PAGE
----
The first UK clinical trials of an electronic eye implant designed to restore the sight of blind people have proved successful and “exceeded expectations”, scientists have revealed.
Eye experts developing the pioneering new technology said the first group of British patients to receive the electronic microchips were regaining “useful vision” just weeks after undergoing surgery.
The news will offer fresh hope for people suffering from retinitis pigmentosa (RP) – a genetic eye condition that leads to incurable blindness.
Retina Implant AG, a leading developer of subretinal implants, fitted two RP sufferers with the wireless device in mid-April as part of its UK trial.
The patients were able to detect light immediately after the microchip was activated, while further testing revealed there were also able to locate white objects on a dark background, Retina Implant said.
Ten more people in the UK with the condition will be fitted with the devices as part of the trial, which is being led by Tim Jackson, a consultant retinal surgeon at King’s College Hospital and Robert MacLaren, a professor of ophthalmology at the University of Oxford and a consultant retinal surgeon at the Oxford Eye Hospital.
They said: “We are excited to be involved in this pioneering subretinal implant technology and to announce the first patients implanted in the UK were successful. The visual results of these patients exceeded our expectations. This technology represents a genuinely exciting development and is an import step forward in our attempts to offer people with RP a better quality of life.”
The patients will undergo further testing as they adjust to the 3mm by 3mm device in the coming months.
Robin Millar, 60, from London, is one of the patients who has been fitted with the chip along with 1,500 electrodes, which are implanted below the retina.
The music producer said: “Since switching on the device I am able to detect light and distinguish the outlines of certain objects which is an encouraging sign.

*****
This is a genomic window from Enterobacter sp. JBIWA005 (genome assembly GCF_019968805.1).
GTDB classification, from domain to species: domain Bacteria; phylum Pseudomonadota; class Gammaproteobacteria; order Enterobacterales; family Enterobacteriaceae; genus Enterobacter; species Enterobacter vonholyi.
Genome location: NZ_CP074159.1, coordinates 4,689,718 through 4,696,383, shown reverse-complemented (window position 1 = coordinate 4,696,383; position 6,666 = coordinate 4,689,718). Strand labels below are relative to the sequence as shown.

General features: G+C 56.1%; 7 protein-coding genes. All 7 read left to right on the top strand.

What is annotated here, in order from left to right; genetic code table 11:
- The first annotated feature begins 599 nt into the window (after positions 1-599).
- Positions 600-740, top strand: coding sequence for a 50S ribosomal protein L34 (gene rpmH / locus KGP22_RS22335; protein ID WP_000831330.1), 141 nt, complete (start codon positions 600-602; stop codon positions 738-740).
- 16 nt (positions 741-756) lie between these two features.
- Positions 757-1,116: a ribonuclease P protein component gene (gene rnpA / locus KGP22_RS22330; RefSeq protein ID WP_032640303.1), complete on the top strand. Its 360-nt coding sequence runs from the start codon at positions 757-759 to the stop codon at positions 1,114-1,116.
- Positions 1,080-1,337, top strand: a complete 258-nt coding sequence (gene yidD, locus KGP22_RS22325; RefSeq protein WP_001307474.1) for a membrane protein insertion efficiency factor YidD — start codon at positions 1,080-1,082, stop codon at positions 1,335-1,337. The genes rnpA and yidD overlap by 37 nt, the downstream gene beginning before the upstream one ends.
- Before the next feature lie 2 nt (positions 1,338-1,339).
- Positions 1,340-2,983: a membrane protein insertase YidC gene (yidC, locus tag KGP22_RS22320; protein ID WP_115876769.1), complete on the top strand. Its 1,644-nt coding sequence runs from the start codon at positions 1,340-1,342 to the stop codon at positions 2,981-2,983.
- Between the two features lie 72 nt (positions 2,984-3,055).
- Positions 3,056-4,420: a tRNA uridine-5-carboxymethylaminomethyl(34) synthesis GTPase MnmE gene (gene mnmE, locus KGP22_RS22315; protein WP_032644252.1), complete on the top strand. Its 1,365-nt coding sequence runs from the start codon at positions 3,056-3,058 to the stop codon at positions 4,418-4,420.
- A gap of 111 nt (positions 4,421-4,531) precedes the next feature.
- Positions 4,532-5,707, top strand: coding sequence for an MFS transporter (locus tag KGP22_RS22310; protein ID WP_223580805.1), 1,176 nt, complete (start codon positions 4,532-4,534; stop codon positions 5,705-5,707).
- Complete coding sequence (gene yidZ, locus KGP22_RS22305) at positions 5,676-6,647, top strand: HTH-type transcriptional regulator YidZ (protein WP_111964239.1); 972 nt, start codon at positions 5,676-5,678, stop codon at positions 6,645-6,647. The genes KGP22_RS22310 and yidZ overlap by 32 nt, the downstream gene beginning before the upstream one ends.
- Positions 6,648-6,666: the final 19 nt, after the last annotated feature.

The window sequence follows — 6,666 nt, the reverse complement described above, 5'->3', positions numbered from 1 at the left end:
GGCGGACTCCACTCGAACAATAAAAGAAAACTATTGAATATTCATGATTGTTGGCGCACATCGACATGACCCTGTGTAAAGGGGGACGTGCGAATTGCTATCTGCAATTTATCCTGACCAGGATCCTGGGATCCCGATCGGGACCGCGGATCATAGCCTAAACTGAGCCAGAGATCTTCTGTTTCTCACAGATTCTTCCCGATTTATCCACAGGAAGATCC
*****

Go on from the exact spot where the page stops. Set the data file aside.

“I have even dreamt in very vivid colour for the first time in 25 years so a part of my brain which had gone to sleep has woken up!
“I feel this is incredibly promising for future research and I’m happy to be contributing to this legacy.”
The subretinal implant technology has been in clinical trials for more than six years with testing also taking place in Germany. Developers are planning to seek commercial approval following the latest phase of testing.
David Head, head of charity RP Fighting Blindness, said: “The completion of the first two implants in the UK is very significant and brings hope to people who have lost their sight as a result of RP.”
RP is an inherited condition which gets worse over time and affects one in every 3,000-4,000 people in Europe.
Among those toasting the latest significant breakthrough in the search for a cure for common causes of blindness is journalist Joe Churcher, who is one of the estimated 25,000 people in the UK who suffer retinitis pigmentosa and is an active fundraiser.
He said: “Retinitis Pigmentosa sufferers’ dreams may not all have come true yet – but at least some of them are now in colour.
“Kaleidoscopic night-time experiences are one of the interesting effects experienced by the first recipients’ of the so-called ‘bionic eye’ retinal implants.
“While still extremely rudimentary, the more significant result is the restoration of some useful vision to patients robbed of their sight by a genetic quirk.”
This summer, Mr Churcher will be part of a 20-strong group - some of whom have nothing but pinpricks of remaining vision – taking on the tough challenge of walking coast to coast from Cumbria to North Yorkshire – 200 miles in 10 days.